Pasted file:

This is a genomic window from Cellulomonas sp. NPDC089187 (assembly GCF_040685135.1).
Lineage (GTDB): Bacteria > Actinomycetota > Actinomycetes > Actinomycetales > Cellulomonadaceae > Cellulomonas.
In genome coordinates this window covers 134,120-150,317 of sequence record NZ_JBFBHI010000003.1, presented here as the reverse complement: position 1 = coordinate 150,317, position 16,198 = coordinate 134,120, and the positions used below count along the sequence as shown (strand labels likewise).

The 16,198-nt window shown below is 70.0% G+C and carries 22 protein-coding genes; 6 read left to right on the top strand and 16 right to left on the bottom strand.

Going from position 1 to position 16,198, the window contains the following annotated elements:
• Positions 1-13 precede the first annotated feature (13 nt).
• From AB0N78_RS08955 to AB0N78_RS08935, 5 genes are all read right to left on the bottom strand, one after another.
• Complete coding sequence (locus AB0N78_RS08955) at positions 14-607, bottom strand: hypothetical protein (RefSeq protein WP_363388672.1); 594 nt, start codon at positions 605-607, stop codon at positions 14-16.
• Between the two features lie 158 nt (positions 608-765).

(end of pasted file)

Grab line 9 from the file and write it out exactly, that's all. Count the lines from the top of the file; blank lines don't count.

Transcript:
• Between the two features lie 158 nt (positions 608-765).